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After the storms had finally cleared and the days were cloudless, bright, and hot, people began to leave the humid confines of their homes and explore the new world that the storms had transported them to. Stores were closed. Traffic lights were dark. The rules of society that we were used to — that we had come to depend upon — were temporarily voided. In their place we had to rely on new rules of unspoken cooperation, generosity, and teamwork. We had to trust that in the absence of such society, there would be an abundance of humanity. As we shared in the fragility of being human, we extended the hands of compassion and support.

I took to the beach. I was not alone. People were wandering the ravaged dunes, surveying the erosion of the shoreline, waving metal detectors in search of Spanish gold and other treasures that might have washed up in the storm surge. In a peaceful, post-traumatic daze, I found myself before a house built on the dunes, half of which had tumbled down a sandy slope after the high waves of the storms beat at the earth until it crumbled. Part of the house still stood about fifteen feet up on the remaining portion of the dune — you could see into the living room, still whole and assembled. Strewn along the beach, however, were pieces of hardwood floor, drywall, and furniture. This house, this symbol of human achievement, had been destroyed by one of the strongest forces of nature. Memories of friends, family, and all other things that make us human were once held together by the walls now broken and scattered. The things that made up the life of a family — so solid in our myopic vision of being human — fallen to ruin by the longer arc of planetary time. When I see the uncontrollable power of a storm, I bear witness to the mysterious power in both the destructive and creative forces of God’s love. I marvel at the insignificance of human-made plans in the grand scope of powers greater than we possess. As we cause ourselves to stumble, we learn to pick ourselves back up. The power present in storms holds up a mirror to this tenuous existence, and blesses us with the gift of humility.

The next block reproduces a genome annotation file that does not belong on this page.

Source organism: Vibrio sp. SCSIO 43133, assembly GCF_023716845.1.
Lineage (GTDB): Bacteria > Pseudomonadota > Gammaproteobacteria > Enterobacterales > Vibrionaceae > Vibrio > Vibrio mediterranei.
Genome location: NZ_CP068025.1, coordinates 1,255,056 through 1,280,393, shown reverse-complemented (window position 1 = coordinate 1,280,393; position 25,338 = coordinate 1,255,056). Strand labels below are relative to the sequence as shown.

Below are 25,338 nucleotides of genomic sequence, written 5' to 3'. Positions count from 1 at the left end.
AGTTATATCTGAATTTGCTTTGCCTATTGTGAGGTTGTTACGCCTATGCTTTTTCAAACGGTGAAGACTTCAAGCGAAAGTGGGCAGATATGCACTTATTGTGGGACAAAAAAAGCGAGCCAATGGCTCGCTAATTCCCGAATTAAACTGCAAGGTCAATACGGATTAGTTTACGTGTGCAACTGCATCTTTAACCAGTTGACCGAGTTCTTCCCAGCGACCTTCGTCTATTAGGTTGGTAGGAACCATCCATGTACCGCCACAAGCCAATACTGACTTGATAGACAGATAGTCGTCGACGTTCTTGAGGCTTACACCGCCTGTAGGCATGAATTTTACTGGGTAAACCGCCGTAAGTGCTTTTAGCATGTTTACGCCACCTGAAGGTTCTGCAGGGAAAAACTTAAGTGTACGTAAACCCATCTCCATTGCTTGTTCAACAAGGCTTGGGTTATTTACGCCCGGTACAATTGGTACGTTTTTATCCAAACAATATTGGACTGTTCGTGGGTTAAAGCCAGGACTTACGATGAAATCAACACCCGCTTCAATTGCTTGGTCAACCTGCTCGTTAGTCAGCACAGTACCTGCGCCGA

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  1. Pingback: a sermon in a tiny boat | unexpected and mysterious